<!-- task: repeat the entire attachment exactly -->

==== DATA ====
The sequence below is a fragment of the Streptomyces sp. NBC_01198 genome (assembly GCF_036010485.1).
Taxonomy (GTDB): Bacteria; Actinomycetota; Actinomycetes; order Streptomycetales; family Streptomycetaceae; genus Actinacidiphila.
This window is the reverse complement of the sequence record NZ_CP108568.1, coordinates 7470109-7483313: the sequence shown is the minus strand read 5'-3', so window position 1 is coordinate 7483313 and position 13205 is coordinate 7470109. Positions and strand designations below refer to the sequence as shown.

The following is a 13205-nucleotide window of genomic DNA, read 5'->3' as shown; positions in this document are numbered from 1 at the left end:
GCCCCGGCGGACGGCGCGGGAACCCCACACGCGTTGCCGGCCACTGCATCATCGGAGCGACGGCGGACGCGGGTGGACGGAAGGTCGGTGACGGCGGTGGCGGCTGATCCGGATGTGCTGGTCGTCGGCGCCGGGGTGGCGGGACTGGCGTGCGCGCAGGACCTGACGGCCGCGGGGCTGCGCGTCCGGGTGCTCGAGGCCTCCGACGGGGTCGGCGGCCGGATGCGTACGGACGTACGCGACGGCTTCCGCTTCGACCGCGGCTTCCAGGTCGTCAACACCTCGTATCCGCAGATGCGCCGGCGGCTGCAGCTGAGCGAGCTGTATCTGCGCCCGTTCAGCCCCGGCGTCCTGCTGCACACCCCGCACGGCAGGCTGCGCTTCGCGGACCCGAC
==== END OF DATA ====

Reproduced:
The sequence below is a fragment of the Streptomyces sp. NBC_01198 genome (assembly GCF_036010485.1).
Taxonomy (GTDB): Bacteria; Actinomycetota; Actinomycetes; order Streptomycetales; family Streptomycetaceae; genus Actinacidiphila.
This window is the reverse complement of the sequence record NZ_CP108568.1, coordinates 7470109-7483313: the sequence shown is the minus strand read 5'-3', so window position 1 is coordinate 7483313 and position 13205 is coordinate 7470109. Positions and strand designations below refer to the sequence as shown.

The following is a 13205-nucleotide window of genomic DNA, read 5'->3' as shown; positions in this document are numbered from 1 at the left end:
GCCCCGGCGGACGGCGCGGGAACCCCACACGCGTTGCCGGCCACTGCATCATCGGAGCGACGGCGGACGCGGGTGGACGGAAGGTCGGTGACGGCGGTGGCGGCTGATCCGGATGTGCTGGTCGTCGGCGCCGGGGTGGCGGGACTGGCGTGCGCGCAGGACCTGACGGCCGCGGGGCTGCGCGTCCGGGTGCTCGAGGCCTCCGACGGGGTCGGCGGCCGGATGCGTACGGACGTACGCGACGGCTTCCGCTTCGACCGCGGCTTCCAGGTCGTCAACACCTCGTATCCGCAGATGCGCCGGCGGCTGCAGCTGAGCGAGCTGTATCTGCGCCCGTTCAGCCCCGGCGTCCTGCTGCACACCCCGCACGGCAGGCTGCGCTTCGCGGACCCGAC